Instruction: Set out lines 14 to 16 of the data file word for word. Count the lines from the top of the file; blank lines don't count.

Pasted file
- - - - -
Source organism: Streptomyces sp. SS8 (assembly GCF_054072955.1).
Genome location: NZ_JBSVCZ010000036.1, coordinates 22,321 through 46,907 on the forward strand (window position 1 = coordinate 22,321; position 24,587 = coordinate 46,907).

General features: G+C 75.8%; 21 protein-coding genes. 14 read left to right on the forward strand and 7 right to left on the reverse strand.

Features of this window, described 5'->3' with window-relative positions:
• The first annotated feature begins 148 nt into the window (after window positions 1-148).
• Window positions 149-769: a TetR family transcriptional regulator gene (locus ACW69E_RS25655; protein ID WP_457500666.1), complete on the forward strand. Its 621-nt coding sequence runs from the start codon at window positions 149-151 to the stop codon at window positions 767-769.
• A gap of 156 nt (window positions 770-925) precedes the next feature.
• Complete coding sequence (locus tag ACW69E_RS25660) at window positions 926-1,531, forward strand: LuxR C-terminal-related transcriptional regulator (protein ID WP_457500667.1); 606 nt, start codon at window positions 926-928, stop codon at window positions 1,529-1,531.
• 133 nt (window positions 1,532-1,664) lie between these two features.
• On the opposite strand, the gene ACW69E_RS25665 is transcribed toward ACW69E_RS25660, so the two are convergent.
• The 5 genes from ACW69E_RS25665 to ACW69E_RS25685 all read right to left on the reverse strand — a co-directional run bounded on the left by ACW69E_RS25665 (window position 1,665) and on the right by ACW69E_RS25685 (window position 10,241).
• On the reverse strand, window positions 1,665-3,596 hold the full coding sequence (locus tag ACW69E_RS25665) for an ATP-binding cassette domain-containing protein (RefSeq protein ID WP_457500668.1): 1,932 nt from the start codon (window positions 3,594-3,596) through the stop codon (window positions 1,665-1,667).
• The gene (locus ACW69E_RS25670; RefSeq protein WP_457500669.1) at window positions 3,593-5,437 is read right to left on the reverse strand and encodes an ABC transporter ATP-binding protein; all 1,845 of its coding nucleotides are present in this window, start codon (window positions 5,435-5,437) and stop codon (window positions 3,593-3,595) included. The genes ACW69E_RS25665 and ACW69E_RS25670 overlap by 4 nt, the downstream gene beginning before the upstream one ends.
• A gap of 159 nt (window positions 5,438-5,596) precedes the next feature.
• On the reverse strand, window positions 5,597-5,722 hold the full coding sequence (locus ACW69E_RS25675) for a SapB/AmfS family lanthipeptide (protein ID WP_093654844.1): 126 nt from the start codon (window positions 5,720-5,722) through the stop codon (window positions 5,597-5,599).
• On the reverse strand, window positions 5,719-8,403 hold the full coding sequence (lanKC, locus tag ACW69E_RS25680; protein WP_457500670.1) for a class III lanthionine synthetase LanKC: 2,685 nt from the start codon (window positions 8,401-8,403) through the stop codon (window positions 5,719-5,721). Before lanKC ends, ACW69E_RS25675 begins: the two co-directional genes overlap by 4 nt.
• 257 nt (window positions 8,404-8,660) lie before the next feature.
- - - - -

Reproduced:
• A gap of 159 nt (window positions 5,438-5,596) precedes the next feature.
• On the reverse strand, window positions 5,597-5,722 hold the full coding sequence (locus ACW69E_RS25675) for a SapB/AmfS family lanthipeptide (protein ID WP_093654844.1): 126 nt from the start codon (window positions 5,720-5,722) through the stop codon (window positions 5,597-5,599).
• On the reverse strand, window positions 5,719-8,403 hold the full coding sequence (lanKC, locus tag ACW69E_RS25680; protein WP_457500670.1) for a class III lanthionine synthetase LanKC: 2,685 nt from the start codon (window positions 8,401-8,403) through the stop codon (window positions 5,719-5,721). Before lanKC ends, ACW69E_RS25675 begins: the two co-directional genes overlap by 4 nt.